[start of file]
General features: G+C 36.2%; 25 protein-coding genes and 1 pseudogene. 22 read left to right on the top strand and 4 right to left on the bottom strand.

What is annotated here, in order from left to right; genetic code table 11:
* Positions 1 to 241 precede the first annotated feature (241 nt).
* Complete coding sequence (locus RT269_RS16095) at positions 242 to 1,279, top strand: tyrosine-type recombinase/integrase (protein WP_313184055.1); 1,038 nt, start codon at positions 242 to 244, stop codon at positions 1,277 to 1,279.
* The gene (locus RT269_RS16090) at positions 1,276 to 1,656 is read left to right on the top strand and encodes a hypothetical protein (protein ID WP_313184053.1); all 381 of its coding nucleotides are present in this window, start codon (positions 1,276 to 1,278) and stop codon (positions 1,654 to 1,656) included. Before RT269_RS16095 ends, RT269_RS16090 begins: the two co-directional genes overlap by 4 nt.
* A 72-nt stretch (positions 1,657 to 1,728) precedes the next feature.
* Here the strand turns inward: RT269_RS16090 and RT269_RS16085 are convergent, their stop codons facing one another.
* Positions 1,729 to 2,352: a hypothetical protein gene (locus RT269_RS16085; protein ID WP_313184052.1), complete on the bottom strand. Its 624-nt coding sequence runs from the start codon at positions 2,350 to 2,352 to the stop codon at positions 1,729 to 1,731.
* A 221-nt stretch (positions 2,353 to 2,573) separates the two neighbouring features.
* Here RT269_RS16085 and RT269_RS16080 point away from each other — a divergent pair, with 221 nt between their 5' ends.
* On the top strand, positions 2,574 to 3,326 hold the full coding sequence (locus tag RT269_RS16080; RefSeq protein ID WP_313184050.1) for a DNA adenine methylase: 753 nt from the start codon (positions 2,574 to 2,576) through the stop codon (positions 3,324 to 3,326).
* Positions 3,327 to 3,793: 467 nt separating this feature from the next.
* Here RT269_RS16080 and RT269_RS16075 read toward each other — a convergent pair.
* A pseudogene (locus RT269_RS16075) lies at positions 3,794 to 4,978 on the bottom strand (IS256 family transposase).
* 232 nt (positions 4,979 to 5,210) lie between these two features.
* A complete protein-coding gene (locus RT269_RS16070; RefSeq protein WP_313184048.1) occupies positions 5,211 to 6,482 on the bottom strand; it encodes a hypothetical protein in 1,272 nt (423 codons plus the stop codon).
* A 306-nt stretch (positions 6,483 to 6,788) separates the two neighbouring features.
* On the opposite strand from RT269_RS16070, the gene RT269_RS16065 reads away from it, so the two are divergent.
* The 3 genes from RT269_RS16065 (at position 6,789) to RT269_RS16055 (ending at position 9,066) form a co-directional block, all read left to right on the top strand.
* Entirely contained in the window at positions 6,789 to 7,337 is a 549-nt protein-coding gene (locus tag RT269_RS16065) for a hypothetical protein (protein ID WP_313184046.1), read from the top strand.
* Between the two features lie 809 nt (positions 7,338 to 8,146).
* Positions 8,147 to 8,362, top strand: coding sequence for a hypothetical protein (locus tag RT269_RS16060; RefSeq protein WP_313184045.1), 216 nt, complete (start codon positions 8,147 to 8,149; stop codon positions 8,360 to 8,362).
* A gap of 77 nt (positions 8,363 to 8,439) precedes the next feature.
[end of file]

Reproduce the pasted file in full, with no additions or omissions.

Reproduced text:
General features: G+C 36.2%; 25 protein-coding genes and 1 pseudogene. 22 read left to right on the top strand and 4 right to left on the bottom strand.

What is annotated here, in order from left to right; genetic code table 11:
* Positions 1 to 241 precede the first annotated feature (241 nt).
* Complete coding sequence (locus RT269_RS16095) at positions 242 to 1,279, top strand: tyrosine-type recombinase/integrase (protein WP_313184055.1); 1,038 nt, start codon at positions 242 to 244, stop codon at positions 1,277 to 1,279.
* The gene (locus RT269_RS16090) at positions 1,276 to 1,656 is read left to right on the top strand and encodes a hypothetical protein (protein ID WP_313184053.1); all 381 of its coding nucleotides are present in this window, start codon (positions 1,276 to 1,278) and stop codon (positions 1,654 to 1,656) included. Before RT269_RS16095 ends, RT269_RS16090 begins: the two co-directional genes overlap by 4 nt.
* A 72-nt stretch (positions 1,657 to 1,728) precedes the next feature.
* Here the strand turns inward: RT269_RS16090 and RT269_RS16085 are convergent, their stop codons facing one another.
* Positions 1,729 to 2,352: a hypothetical protein gene (locus RT269_RS16085; protein ID WP_313184052.1), complete on the bottom strand. Its 624-nt coding sequence runs from the start codon at positions 2,350 to 2,352 to the stop codon at positions 1,729 to 1,731.
* A 221-nt stretch (positions 2,353 to 2,573) separates the two neighbouring features.
* Here RT269_RS16085 and RT269_RS16080 point away from each other — a divergent pair, with 221 nt between their 5' ends.
* On the top strand, positions 2,574 to 3,326 hold the full coding sequence (locus tag RT269_RS16080; RefSeq protein ID WP_313184050.1) for a DNA adenine methylase: 753 nt from the start codon (positions 2,574 to 2,576) through the stop codon (positions 3,324 to 3,326).
* Positions 3,327 to 3,793: 467 nt separating this feature from the next.
* Here RT269_RS16080 and RT269_RS16075 read toward each other — a convergent pair.
* A pseudogene (locus RT269_RS16075) lies at positions 3,794 to 4,978 on the bottom strand (IS256 family transposase).
* 232 nt (positions 4,979 to 5,210) lie between these two features.
* A complete protein-coding gene (locus RT269_RS16070; RefSeq protein WP_313184048.1) occupies positions 5,211 to 6,482 on the bottom strand; it encodes a hypothetical protein in 1,272 nt (423 codons plus the stop codon).
* A 306-nt stretch (positions 6,483 to 6,788) separates the two neighbouring features.
* On the opposite strand from RT269_RS16070, the gene RT269_RS16065 reads away from it, so the two are divergent.
* The 3 genes from RT269_RS16065 (at position 6,789) to RT269_RS16055 (ending at position 9,066) form a co-directional block, all read left to right on the top strand.
* Entirely contained in the window at positions 6,789 to 7,337 is a 549-nt protein-coding gene (locus tag RT269_RS16065) for a hypothetical protein (protein ID WP_313184046.1), read from the top strand.
* Between the two features lie 809 nt (positions 7,338 to 8,146).
* Positions 8,147 to 8,362, top strand: coding sequence for a hypothetical protein (locus tag RT269_RS16060; RefSeq protein WP_313184045.1), 216 nt, complete (start codon positions 8,147 to 8,149; stop codon positions 8,360 to 8,362).
* A gap of 77 nt (positions 8,363 to 8,439) precedes the next feature.